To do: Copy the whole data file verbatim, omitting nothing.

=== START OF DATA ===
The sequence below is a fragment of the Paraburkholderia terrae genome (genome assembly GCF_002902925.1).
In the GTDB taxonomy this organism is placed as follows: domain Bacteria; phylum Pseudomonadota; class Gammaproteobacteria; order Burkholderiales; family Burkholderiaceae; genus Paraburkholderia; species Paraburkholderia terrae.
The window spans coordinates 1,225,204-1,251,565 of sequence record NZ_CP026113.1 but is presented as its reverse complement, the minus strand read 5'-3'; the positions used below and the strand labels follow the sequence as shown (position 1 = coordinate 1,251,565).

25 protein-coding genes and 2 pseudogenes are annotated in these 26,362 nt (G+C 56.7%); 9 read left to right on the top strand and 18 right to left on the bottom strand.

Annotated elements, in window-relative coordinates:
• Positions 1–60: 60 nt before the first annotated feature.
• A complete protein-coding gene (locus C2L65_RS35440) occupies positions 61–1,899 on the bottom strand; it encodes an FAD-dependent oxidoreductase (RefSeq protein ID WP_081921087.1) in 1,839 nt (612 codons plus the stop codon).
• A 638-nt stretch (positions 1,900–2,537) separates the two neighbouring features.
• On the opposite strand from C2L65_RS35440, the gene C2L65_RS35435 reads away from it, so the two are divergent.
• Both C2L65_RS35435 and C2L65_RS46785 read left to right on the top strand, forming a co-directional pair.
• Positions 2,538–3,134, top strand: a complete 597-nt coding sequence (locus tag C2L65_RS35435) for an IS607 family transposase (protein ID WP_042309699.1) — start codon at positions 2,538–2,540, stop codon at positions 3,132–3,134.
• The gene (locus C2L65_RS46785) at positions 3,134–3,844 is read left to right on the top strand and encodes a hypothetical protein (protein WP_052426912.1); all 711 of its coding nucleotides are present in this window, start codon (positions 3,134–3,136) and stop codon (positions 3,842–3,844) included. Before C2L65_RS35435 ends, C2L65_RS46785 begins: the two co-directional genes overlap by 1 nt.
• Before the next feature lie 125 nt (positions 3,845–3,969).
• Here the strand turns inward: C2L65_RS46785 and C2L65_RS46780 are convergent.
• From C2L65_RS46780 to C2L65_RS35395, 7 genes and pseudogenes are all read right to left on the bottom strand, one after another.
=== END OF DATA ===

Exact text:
The sequence below is a fragment of the Paraburkholderia terrae genome (genome assembly GCF_002902925.1).
In the GTDB taxonomy this organism is placed as follows: domain Bacteria; phylum Pseudomonadota; class Gammaproteobacteria; order Burkholderiales; family Burkholderiaceae; genus Paraburkholderia; species Paraburkholderia terrae.
The window spans coordinates 1,225,204-1,251,565 of sequence record NZ_CP026113.1 but is presented as its reverse complement, the minus strand read 5'-3'; the positions used below and the strand labels follow the sequence as shown (position 1 = coordinate 1,251,565).

25 protein-coding genes and 2 pseudogenes are annotated in these 26,362 nt (G+C 56.7%); 9 read left to right on the top strand and 18 right to left on the bottom strand.

Annotated elements, in window-relative coordinates:
• Positions 1–60: 60 nt before the first annotated feature.
• A complete protein-coding gene (locus C2L65_RS35440) occupies positions 61–1,899 on the bottom strand; it encodes an FAD-dependent oxidoreductase (RefSeq protein ID WP_081921087.1) in 1,839 nt (612 codons plus the stop codon).
• A 638-nt stretch (positions 1,900–2,537) separates the two neighbouring features.
• On the opposite strand from C2L65_RS35440, the gene C2L65_RS35435 reads away from it, so the two are divergent.
• Both C2L65_RS35435 and C2L65_RS46785 read left to right on the top strand, forming a co-directional pair.
• Positions 2,538–3,134, top strand: a complete 597-nt coding sequence (locus tag C2L65_RS35435) for an IS607 family transposase (protein ID WP_042309699.1) — start codon at positions 2,538–2,540, stop codon at positions 3,132–3,134.
• The gene (locus C2L65_RS46785) at positions 3,134–3,844 is read left to right on the top strand and encodes a hypothetical protein (protein WP_052426912.1); all 711 of its coding nucleotides are present in this window, start codon (positions 3,134–3,136) and stop codon (positions 3,842–3,844) included. Before C2L65_RS35435 ends, C2L65_RS46785 begins: the two co-directional genes overlap by 1 nt.
• Before the next feature lie 125 nt (positions 3,845–3,969).
• Here the strand turns inward: C2L65_RS46785 and C2L65_RS46780 are convergent.
• From C2L65_RS46780 to C2L65_RS35395, 7 genes and pseudogenes are all read right to left on the bottom strand, one after another.